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Short introduction to the Apache Pig solution and the Pig Latin language.

Apache Pig is a mix between a procedural (C++) and a declarative (SQL) language to execute quieries on large amounts of data (BigData)

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Eedc.apache.pig last

  1. 1. Execution Environments for Distributed Computing Apache Pig EEDC 34330Master in Computer Architecture, Networks and Systems - CANS Homework number: 3 Group number: EEDC-3 Group members: Javier Álvarez – javicid@gmail.com Francesc Lordan – francesc.lordan@gmail.com Roger Rafanell – rogerrafanell@gmail.com
  2. 2. 222 Outline 1.- Introduction 2.- Pig Latin 2.1.- Data model 2.2.- Relational commands 3.- Implementation 4.- Conclusions
  3. 3. Execution Environments for Distributed Computing Part 1 Introduction EEDC 34330Master in Computer Architecture, Networks and Systems - CANS
  4. 4. 444 Why Apache Pig? Today’s Internet companies needs to process hugh data sets: – Parallel databases can be prohibitively expensive at this scale. – Programmers tend to find declarative languages such as SQL very unnatural. – Other approaches such map-reduce are low-level and rigid.
  5. 5. 555 What is Apache Pig? A platform for analyzing large data sets that: – It is based in Pig Latin which lies between declarative (SQL) and procedural (C++) programming languages. – At the same time, enables the construction of programs with an easy parallelizable structure.
  6. 6. 666 Which features does it have?  Dataflow Language – Data processing is expressed step-by-step.  Quick Start & Interoperability – Pig can work over any kind of input and produce any kind of output.  Nested Data Model – Pig works with complex types like tuples, bags, ...  User Defined Functions (UDFs) – Potentially in any programming language (only Java for the moment).  Only parallel – Pig Latin forces to use directives that are parallelizable in a direct way.  Debugging environment – Debugging at programming time.
  7. 7. Execution Environments for Distributed Computing Part 2 Pig Latin EEDC 34330Master in Computer Architecture, Networks and Systems - CANS
  8. 8. Execution Environments for Distributed Computing Section 2.1 Data model EEDC 34330Master in Computer Architecture, Networks and Systems - CANS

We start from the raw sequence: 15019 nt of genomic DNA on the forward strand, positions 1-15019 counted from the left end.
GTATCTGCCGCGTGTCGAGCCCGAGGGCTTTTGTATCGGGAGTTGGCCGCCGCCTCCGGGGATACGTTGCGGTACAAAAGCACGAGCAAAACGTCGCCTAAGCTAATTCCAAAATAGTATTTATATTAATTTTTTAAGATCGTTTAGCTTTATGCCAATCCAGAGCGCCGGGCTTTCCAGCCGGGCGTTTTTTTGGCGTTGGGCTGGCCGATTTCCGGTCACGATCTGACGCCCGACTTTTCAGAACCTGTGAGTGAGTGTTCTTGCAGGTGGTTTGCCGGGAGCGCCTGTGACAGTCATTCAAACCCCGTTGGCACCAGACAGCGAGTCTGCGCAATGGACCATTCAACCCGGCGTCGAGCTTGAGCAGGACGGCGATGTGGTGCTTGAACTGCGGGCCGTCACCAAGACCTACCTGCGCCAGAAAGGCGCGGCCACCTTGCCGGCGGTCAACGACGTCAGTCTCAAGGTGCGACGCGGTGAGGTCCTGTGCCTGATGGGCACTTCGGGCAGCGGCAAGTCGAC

9. 9. 999 Data Model Very rich data model consisting on 4 simple data types:  Atom: Simple atomic value such as strings or numbers. ‘Alice’  Tuple: Sequence of fields of any type of data. (‘Alice’, ‘Apple’) (‘Alice’, (‘Barça’, ‘football’))  Bag: collection of tuples with possible duplicates. (‘Alice’, ‘Apple’) (‘Alice’, (‘Barça’, ‘football’))  Map: collection of data items with an associated key (always an atom). ‘Fan of’  (‘Apple’) (‘Barça’, ‘football’)
  10. 10. Execution Environments for Distributed Computing Section 2.2 Relational commands EEDC 34330Master in Computer Architecture, Networks and Systems - CANS
  11. 11. 111111 Relational commands visits = LOAD ‘visits.txt’ AS (user, url, time) pages = LOAD `pages.txt` AS (url, rank); visits: (‘Amy’, ‘cnn.com’, ‘8am’) (‘Amy’, ‘nytimes.com’, ‘9am’) (‘Bob’, ‘elmundotoday.com’, ’11am’) pages: (‘cnn.com’, ‘0.8’) (‘nytimes.com’, ‘0.6’) (‘elmundotoday’, ‘0.2’)
  12. 12. 121212 Relational commands visits = LOAD ‘visits.txt’ AS (user, url, time) pages = LOAD `pages.txt` AS (url, rank); vp = JOIN visits BY url, pages BY url v_p:(‘Amy’, ‘cnn.com’, ‘8am’, ‘cnn.com’, ‘0.8’) (‘Amy’, ‘nytimes.com’, ‘9am’, ‘nytimes.com, ‘0.6’) (‘Bob’, ‘elmundotoday.com’, ’11am’, ‘elmundotoday.com’, ‘0.2’)
  13. 13. 131313 Relational commands visits = LOAD ‘visits.txt’ AS (user, url, time) pages = LOAD `pages.txt` AS (url, rank); vp = JOIN visits BY url, pages BY url users = GROUP vp BY user user: (‘Amy’, { (‘Amy’, ‘cnn.com’, ‘8am’, ‘cnn.com’, ‘0.8’), (‘Amy’, ‘nytimes.com’, ‘9am’, ‘nytimes.com, ‘0.6’)}) (‘Bob’, {‘elmundotoday.com’, ’11am’, ‘elmundotoday.com’, ‘0.2’)})